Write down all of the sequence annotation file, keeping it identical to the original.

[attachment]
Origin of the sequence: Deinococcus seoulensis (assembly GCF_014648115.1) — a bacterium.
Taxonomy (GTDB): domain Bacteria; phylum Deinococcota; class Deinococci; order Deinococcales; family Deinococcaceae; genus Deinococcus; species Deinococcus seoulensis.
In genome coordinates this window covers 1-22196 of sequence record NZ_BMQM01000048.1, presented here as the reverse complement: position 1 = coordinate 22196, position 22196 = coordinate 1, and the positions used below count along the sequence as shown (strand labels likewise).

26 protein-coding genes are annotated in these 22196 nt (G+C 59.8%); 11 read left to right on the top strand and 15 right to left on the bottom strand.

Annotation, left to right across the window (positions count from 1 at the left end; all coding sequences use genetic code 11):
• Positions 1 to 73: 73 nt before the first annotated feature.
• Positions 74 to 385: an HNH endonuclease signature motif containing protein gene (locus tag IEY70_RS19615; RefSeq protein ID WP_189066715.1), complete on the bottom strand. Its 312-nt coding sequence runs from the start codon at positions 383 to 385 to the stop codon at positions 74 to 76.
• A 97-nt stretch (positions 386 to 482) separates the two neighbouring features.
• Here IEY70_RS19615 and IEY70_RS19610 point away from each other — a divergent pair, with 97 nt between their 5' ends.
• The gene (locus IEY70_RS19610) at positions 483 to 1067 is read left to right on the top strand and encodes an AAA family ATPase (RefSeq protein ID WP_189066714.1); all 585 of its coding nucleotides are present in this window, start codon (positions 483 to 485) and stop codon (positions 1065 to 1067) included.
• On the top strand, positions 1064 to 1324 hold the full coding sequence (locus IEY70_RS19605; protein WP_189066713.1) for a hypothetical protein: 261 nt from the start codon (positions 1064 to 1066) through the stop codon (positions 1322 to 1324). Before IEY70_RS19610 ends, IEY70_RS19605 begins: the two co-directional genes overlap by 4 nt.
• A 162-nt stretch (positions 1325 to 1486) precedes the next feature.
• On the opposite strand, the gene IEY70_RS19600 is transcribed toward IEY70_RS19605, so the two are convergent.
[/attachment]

Origin of the sequence: Deinococcus seoulensis (assembly GCF_014648115.1) — a bacterium.
Taxonomy (GTDB): domain Bacteria; phylum Deinococcota; class Deinococci; order Deinococcales; family Deinococcaceae; genus Deinococcus; species Deinococcus seoulensis.
In genome coordinates this window covers 1-22196 of sequence record NZ_BMQM01000048.1, presented here as the reverse complement: position 1 = coordinate 22196, position 22196 = coordinate 1, and the positions used below count along the sequence as shown (strand labels likewise).

26 protein-coding genes are annotated in these 22196 nt (G+C 59.8%); 11 read left to right on the top strand and 15 right to left on the bottom strand.

Annotation, left to right across the window (positions count from 1 at the left end; all coding sequences use genetic code 11):
• Positions 1 to 73: 73 nt before the first annotated feature.
• Positions 74 to 385: an HNH endonuclease signature motif containing protein gene (locus tag IEY70_RS19615; RefSeq protein ID WP_189066715.1), complete on the bottom strand. Its 312-nt coding sequence runs from the start codon at positions 383 to 385 to the stop codon at positions 74 to 76.
• A 97-nt stretch (positions 386 to 482) separates the two neighbouring features.
• Here IEY70_RS19615 and IEY70_RS19610 point away from each other — a divergent pair, with 97 nt between their 5' ends.
• The gene (locus IEY70_RS19610) at positions 483 to 1067 is read left to right on the top strand and encodes an AAA family ATPase (RefSeq protein ID WP_189066714.1); all 585 of its coding nucleotides are present in this window, start codon (positions 483 to 485) and stop codon (positions 1065 to 1067) included.
• On the top strand, positions 1064 to 1324 hold the full coding sequence (locus IEY70_RS19605; protein WP_189066713.1) for a hypothetical protein: 261 nt from the start codon (positions 1064 to 1066) through the stop codon (positions 1322 to 1324). Before IEY70_RS19610 ends, IEY70_RS19605 begins: the two co-directional genes overlap by 4 nt.
• A 162-nt stretch (positions 1325 to 1486) precedes the next feature.
• On the opposite strand, the gene IEY70_RS19600 is transcribed toward IEY70_RS19605, so the two are convergent.